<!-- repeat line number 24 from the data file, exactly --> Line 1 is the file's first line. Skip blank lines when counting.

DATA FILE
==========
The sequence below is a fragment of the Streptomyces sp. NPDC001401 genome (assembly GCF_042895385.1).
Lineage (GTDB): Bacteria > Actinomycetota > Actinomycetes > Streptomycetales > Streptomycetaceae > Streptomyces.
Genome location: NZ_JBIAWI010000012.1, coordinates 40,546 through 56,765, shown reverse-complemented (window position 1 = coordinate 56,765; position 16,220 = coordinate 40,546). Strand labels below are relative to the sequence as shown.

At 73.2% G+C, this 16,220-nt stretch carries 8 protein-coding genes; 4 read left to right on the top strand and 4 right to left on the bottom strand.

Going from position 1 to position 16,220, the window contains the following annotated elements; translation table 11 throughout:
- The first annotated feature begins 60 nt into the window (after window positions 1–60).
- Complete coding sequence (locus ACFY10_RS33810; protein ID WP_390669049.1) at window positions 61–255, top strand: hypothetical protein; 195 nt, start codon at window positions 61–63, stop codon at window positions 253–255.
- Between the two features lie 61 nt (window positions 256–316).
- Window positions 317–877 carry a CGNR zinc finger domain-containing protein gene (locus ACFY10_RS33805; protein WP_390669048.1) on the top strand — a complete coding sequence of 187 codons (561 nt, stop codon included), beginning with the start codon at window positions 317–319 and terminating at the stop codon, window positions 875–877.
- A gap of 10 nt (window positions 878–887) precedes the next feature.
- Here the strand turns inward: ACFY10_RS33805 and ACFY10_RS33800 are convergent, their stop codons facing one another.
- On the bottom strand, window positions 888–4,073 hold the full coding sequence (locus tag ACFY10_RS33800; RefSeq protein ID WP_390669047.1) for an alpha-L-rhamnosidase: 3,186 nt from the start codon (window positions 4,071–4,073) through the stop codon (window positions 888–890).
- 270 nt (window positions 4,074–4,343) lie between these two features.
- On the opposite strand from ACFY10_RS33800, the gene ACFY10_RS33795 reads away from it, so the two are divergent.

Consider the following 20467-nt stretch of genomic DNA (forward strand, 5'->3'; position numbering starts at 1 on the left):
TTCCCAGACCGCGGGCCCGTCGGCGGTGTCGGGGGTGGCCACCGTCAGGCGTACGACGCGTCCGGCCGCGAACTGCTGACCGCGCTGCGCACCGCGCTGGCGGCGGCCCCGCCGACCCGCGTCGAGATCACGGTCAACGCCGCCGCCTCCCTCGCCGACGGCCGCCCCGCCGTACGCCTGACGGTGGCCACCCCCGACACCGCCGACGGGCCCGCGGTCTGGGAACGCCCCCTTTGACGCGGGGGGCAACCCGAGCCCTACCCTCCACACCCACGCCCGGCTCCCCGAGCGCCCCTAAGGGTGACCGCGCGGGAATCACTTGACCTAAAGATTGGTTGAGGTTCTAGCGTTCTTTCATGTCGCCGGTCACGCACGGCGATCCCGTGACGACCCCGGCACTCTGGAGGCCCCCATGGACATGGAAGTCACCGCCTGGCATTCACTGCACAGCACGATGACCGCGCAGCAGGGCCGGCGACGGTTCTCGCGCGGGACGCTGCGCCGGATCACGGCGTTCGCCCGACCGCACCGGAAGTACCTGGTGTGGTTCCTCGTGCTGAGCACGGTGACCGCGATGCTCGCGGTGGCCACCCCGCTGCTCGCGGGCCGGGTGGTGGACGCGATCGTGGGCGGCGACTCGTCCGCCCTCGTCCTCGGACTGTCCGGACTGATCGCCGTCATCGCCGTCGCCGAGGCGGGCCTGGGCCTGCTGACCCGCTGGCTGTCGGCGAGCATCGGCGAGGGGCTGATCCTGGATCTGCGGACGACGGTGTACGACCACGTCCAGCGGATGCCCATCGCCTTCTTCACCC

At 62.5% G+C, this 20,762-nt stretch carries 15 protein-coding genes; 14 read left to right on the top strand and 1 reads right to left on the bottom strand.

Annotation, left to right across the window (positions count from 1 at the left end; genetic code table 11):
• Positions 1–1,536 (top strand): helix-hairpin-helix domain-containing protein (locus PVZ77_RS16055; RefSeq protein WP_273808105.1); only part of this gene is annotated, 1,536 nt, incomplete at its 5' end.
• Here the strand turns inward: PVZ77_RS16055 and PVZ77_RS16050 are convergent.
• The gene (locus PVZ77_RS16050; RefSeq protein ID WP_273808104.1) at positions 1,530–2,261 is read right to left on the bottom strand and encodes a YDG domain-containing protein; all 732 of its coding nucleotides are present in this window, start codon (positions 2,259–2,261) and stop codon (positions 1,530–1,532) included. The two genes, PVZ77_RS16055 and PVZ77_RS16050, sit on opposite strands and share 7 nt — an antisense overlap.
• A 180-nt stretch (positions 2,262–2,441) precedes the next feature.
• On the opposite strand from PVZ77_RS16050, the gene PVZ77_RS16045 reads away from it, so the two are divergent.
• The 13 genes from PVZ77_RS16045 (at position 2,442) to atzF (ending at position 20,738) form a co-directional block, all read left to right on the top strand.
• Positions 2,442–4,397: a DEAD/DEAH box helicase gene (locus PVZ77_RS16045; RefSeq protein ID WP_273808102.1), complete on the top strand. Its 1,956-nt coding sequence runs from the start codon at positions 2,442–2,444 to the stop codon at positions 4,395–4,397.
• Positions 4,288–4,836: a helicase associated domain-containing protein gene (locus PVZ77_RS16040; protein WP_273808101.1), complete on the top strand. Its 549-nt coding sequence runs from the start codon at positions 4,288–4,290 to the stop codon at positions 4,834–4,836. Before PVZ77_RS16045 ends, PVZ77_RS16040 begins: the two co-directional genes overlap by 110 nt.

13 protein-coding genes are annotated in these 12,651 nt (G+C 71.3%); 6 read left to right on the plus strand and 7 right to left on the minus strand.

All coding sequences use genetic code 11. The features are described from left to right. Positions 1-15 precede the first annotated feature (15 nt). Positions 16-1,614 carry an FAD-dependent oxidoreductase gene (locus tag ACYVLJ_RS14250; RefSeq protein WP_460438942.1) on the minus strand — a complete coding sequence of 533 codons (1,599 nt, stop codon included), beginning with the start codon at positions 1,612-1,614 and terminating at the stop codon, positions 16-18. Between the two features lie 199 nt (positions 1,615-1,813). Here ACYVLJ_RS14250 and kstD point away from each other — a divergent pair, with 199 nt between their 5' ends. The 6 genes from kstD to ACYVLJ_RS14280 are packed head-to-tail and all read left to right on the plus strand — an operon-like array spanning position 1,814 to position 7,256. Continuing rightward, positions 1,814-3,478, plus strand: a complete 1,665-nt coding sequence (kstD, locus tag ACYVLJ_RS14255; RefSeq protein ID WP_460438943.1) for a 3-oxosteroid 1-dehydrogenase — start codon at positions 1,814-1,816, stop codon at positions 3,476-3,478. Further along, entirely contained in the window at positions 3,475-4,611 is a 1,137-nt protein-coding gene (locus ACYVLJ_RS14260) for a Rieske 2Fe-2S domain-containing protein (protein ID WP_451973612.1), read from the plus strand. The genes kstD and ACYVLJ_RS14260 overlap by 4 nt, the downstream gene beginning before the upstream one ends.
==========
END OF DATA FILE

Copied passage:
• The 13 genes from PVZ77_RS16045 (at position 2,442) to atzF (ending at position 20,738) form a co-directional block, all read left to right on the top strand.